A teacher corrects a student's homework at the Fe y Alegria school, closed to in-class instruction due to the government lockdown in Caracas, Venezuela, on May 12.
Kids are asking Coronavirus questions. Here are the answers.
04:01 - Source: CNN

Editor’s Note: Carl Azuz is the anchor and writer of CNN 10, a 10-minute digital news show that appears throughout the academic year at CNN10.com and at YouTube.com/CNN 10. When he’s not explaining global events, Carl enjoys a good workout, a good steak and a good Bogart movie.

CNN  — 

Before the pandemic, I thought that the best compliment my show received was, “Thanks to your program, my student can converse about current events at the dinner table.”

That was knockout feedback for what was known as CNN Student News when I started anchoring more than 10 years ago. A pandemic changed that.

Now, the most musical words we hear are that we’re “bringing a sense of reassurance and normalcy” to cable news’ youngest audience. It sounds a lot more muted, but its significance is amplified by what school systems have had to endure in the semester that no one saw coming.

A school year turned upside down

Everything envisioned by students, ranging from middle schoolers to college undergraduates (who constitute the core of our audience) was upended by lockdowns, shutdowns and cancellations.

Administrators became architects of educational reconstruction. Teachers became online instructors, endurance coaches and fireside chatters. And students became founts of perseverance.

It’s not a trade that many would have made for a normal school year. But it’s a Herculean effort to patch up the shredded wheel of learning, and it will enshrine the graduating Class of 2020 as the one that gave up its senior privileges in exchange for a place in history.

To our staff at CNN 10 (which CNN Student News became in 2017), it was more of an exercise in logistics than an education-rocking earthquake.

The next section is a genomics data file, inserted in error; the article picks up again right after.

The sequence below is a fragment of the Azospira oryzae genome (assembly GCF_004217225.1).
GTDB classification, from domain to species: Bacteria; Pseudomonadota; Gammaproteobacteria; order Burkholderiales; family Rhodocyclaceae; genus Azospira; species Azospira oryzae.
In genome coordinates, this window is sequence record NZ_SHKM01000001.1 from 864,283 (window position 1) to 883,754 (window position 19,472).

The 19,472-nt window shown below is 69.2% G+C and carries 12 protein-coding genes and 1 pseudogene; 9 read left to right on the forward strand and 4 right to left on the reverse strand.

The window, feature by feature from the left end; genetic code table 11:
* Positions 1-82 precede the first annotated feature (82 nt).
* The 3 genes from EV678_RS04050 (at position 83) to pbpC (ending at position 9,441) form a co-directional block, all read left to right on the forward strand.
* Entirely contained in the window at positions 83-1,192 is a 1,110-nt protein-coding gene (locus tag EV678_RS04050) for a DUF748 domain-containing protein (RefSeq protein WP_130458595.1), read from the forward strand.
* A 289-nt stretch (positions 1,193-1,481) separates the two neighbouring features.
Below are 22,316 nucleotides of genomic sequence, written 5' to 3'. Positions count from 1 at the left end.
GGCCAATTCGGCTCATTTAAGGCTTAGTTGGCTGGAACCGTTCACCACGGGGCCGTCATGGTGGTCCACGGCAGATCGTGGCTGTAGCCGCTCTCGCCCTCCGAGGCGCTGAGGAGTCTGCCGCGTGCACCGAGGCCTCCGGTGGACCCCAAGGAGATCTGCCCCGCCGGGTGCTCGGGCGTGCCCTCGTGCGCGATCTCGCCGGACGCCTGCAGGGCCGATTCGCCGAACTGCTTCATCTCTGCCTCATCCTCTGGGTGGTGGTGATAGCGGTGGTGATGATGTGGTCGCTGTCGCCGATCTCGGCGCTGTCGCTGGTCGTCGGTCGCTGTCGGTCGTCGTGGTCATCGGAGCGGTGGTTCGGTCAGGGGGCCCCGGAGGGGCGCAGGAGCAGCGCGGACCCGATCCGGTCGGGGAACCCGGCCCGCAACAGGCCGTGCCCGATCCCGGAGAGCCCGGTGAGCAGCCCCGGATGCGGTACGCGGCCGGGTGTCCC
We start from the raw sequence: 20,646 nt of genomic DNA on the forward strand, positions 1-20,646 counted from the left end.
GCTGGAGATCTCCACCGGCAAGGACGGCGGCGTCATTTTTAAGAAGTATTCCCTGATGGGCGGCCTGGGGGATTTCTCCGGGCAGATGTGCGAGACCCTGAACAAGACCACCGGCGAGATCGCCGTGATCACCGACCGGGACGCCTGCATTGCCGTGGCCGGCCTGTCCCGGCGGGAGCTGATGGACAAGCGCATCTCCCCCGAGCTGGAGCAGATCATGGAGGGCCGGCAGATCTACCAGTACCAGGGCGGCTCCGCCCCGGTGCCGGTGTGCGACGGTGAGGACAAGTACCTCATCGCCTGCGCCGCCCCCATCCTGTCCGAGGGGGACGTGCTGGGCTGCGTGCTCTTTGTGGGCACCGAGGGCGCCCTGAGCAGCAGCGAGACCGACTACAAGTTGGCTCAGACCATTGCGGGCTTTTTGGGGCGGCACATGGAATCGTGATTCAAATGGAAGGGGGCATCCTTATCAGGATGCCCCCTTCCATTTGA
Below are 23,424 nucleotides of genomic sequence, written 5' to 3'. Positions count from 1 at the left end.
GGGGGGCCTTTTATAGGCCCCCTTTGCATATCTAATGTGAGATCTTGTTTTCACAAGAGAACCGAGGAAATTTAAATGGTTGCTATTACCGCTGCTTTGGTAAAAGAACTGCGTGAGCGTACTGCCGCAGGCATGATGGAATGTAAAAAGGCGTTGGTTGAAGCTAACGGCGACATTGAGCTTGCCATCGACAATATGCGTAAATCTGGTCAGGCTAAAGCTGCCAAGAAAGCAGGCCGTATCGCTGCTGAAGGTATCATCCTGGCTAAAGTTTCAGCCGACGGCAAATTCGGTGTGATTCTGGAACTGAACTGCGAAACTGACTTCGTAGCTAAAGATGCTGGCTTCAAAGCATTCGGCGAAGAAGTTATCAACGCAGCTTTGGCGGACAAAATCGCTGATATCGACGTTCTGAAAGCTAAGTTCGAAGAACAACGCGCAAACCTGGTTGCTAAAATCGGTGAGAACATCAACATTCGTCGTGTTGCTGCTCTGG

Producing CNN 10 from home

For the past three months, we’ve been working through the challenges of producing our 10-minute show from different locations. Our background looks a lot more like my bookshelf than our CNN Center studio. Our producers have had to reconfigure their workflow to accommodate less-powerful and more buggy hardware, and our ability to personally interact with our multimillion-member audience in real life has evaporated.

But the first week we were sent home, we started getting feedback that made it worthwhile. Our social and email channels lit up with teachers saying they were grateful we were still producing the show — and that they loved the fact that I was anchoring from home.

It gives students a sense that we’re all being impacted by this pandemic, they told me. It makes the program feel warmer to them as they sit on the couch watching the show that I’m sitting on the couch anchoring.

We’ve also been told that CNN 10 has given students a sense of normalcy — something many teenagers crave in times that don’t fit anyone’s sense of normal. It’s 10 minutes of their day filled with the down-the-middle explanations (and ghastly litanies of puns) that they’re used to seeing in the classroom.

It’s fast-paced and upbeat. And thanks to our supervising producer’s brilliant idea to partner with CNN Travel, it has allowed our viewers to virtually take field trips and mini-vacations, for two to three minutes at a time, when they can’t do so physically.

Thankful for the teachers, parents and students

I’m thankful for our team’s ingenuity in finding ways to keep CNN 10 online. But more than that, I’m thankful for the teachers who continue to assign it, and the students, graduates, service members and (now) parents who continue to watch it.

The opportunity to answer students’ questions through this new project with CNN Digital has returned some elements of the in-person interactions we’ve missed because of social distancing and a more complicated workflow.

We asked the students taught by teachers Lucas Foster and Kristen Schwartzenberger at Saline Middle School in Saline, Michigan, to send us their questions, and I thought they were all good ones.

There were several that I don’t know the answer to, like what their fall semester may look like. (I’m not sure what my fall will look like, either.)

I have far less insight on that than the thousands of local and state education officials who are squinting their eyes through an oncoming summer fog. But God willing, we’ll all walk through it together.